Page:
During the Summer I would like you to build up a research file about the geographical impact of the Coronavirus pandemic. You would be expected to link different impacts of the virus to elements of the A level Geography course in your essay-writing and they will obviously be discussed during lessons. Therefore, you will need to be watching and reading the news daily and selecting articles from a variety of news sources to build up your file. I have listed some of the Eduqas A level Geography course units below and suggested some links between the impact of the virus and what you will be studying over the next two years.

Changing Places is a compulsory theme and focuses on places and their dynamic characteristics. This will involve consideration of both economic and social change, with a focus on students’ ‘home’ place, and how and why ‘remaking’ of places occurs

  • How will urban areas be impacted by the economic impacts of the virus? Many retail outlets, restaurants etc. may be forced to close in the coming months. Research examples of these impacts in towns and cities around the country.
  • Will this present new opportunity for smaller, independent businesses in the future? This is already being discussed in Salisbury – what will the Debenhams store in the Market Place be used for once it has been closed?
  • How will rural areas of the UK be impacted? Could there a boost for the tourism industry if more people holiday in the UK rather than travel abroad? How could an extended lock-down impact upon rural communities this Summer?
  • Global systems considers the key role played by the water and carbon cycles in supporting life on Earth.
  • Find examples of the impact of the virus on global air pollution and climate change. This may be one of the few positives!
  • Global Governance considers global change and challenges through a study of global migration and the governance of the Earth’s oceans, including contemporary issues of refugee movements and managing ocean pollution.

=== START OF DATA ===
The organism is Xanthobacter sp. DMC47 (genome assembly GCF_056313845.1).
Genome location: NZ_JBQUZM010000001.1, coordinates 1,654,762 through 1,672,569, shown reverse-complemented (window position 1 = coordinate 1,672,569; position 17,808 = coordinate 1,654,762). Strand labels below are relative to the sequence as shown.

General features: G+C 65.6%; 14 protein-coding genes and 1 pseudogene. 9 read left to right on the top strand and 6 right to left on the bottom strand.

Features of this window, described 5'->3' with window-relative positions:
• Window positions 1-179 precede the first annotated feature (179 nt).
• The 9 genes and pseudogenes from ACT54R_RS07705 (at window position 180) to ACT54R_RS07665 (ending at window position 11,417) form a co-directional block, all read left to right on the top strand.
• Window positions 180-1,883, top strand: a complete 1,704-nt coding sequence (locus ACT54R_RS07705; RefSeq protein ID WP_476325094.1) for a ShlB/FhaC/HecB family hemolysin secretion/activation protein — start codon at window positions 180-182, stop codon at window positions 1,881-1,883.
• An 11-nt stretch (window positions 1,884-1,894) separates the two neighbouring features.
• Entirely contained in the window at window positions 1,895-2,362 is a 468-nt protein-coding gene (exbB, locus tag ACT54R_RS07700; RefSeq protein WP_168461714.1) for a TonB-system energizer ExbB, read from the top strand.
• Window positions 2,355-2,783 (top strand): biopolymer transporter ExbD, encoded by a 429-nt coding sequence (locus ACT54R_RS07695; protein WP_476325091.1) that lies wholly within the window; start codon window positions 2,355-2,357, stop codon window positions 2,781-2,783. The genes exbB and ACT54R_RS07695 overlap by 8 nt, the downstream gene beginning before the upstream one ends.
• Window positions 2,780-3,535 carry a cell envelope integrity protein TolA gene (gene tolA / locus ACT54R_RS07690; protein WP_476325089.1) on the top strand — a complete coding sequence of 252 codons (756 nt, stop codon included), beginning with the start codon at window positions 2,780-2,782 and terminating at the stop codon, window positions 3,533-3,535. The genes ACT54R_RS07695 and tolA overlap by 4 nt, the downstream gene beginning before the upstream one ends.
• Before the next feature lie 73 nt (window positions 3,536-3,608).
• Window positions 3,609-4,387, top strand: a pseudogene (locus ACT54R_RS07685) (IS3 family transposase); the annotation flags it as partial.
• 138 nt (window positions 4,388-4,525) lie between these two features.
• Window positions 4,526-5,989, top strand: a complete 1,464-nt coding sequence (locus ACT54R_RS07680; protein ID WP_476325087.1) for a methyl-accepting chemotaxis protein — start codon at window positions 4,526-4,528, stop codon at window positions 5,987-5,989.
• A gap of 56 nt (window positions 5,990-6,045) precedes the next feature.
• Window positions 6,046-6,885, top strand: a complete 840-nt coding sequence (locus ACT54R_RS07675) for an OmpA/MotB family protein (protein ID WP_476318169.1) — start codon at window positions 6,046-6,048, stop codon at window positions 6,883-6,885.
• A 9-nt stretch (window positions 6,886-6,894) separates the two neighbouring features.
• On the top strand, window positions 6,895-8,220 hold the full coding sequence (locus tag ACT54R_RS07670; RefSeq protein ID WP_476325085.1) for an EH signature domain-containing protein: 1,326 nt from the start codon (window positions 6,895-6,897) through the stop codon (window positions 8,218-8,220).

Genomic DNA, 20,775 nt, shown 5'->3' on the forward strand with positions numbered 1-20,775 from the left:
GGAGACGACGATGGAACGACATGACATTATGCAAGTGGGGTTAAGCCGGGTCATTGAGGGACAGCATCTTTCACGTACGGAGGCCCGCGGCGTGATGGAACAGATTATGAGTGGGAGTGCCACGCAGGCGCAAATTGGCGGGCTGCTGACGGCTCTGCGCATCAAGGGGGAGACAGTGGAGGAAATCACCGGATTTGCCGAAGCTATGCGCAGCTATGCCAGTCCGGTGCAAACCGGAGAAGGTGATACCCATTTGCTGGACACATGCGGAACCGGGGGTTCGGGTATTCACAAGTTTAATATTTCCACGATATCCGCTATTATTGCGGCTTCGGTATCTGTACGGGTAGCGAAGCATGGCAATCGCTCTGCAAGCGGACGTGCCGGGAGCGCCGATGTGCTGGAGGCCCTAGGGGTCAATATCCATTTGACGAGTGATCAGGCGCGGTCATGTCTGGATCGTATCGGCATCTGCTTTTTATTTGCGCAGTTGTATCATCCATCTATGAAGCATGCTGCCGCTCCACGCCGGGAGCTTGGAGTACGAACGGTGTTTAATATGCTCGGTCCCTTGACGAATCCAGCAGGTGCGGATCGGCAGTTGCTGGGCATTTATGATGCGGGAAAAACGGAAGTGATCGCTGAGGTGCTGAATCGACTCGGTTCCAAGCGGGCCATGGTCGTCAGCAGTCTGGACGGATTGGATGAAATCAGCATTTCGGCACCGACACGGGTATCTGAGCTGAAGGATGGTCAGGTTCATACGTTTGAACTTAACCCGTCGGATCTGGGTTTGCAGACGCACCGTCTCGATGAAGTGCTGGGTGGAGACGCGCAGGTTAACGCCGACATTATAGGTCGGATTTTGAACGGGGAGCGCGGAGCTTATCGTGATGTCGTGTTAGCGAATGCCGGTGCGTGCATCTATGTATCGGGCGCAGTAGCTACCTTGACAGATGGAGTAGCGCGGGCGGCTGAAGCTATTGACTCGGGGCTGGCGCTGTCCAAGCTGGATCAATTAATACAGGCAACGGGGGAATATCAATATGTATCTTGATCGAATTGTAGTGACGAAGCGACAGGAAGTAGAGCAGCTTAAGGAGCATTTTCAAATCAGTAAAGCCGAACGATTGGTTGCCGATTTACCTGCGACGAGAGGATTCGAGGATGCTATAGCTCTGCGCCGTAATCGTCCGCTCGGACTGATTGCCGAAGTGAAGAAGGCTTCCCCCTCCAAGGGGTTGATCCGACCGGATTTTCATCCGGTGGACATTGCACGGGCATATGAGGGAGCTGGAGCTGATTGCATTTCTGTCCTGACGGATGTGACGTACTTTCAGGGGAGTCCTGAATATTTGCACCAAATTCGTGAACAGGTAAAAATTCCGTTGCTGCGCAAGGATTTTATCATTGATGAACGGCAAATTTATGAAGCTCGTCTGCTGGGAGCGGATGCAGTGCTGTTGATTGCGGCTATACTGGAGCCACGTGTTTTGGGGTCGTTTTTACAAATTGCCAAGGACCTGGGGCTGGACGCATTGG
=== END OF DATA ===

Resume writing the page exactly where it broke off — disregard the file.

• Recent news reports have suggested that refugees are being prevented from entering European countries under lockdown and that the virus is spreading more rapidly through refugee camps than in other places. Do some research on this.

Development in an African Context – This option has been designed to make links between physical and human geography and to focus on people-environment interactions in Africa. Students will develop in-depth knowledge, critical understanding and an overview of the concepts and issues underpinning the geographical changes currently taking place on the continent.

  • Although Africa has reported fewer than 20,000 coronavirus cases so far, the (WHO) has warned the continent could see as many as 10 million cases in three to six months – a number which would severely overwhelm health services. This will severely impact on the developmental progress that many African nations have made in the last decade.
  • Choose two sub-Saharan African countries and monitor the social, economic and environmental impacts of the spread of the virus over the coming months – keep evidence in your research file.

The list above is by no means comprehensive and if you find something that is relevant then please include it in your file.
The link to the Eduqas A level Geography website can be found below:
Feel free to get in touch with me if you have any questions about either the transition work or the course content in general:  (Mr A. Toner – Head of Geography)

Geography Reading List 
Some suggested titles - please don’t feel that you must purchase any of these books, but if you do then let me know what you thought of it. They are all either directly or indirectly linked to the A level course at BWS. The ‘very short introductions’ are usually very entertaining to read and can be found on Amazon (other booksellers are available) for around £5 each.

  • Brown, L. (2017) The Volcano, Montserrat and Me: Twenty years with an active volcano
  • de Blij, H. (2012) Why Geography Matters More Than Ever
  • Dodds, K. (2019) Geopolitics: A very short introduction, 3rd Edition. Oxford, OUP.
  • Dorling, D. (2015) Inequality and the 1% - Verso
  • Jones, R. (2016) Violent Borders: Refugees and the Right to Move
  • Koser, K. (2016) International Migration: A very short introduction. Oxford, OUP.
  • Marshall, T. (2015) Prisoners of Geography, Elliot and Thompson Ltd
  • Maslin, M. (2014) Climate Change: A very short introduction. Oxford, OUP.
  • Matthews, J. and Herbert, D. (2008) Geography: A very short introduction. Oxford, OUP.
  • Oppenheimer, C. (2011) Eruptions that Shook the World. Pearce, F. (2007)
  • When the Rivers Run Dry: What happens When Our Water Runs Out? – Eden Project Book
  • Redfern, M. (2003) The Earth: A very short introduction. Oxford, OUP.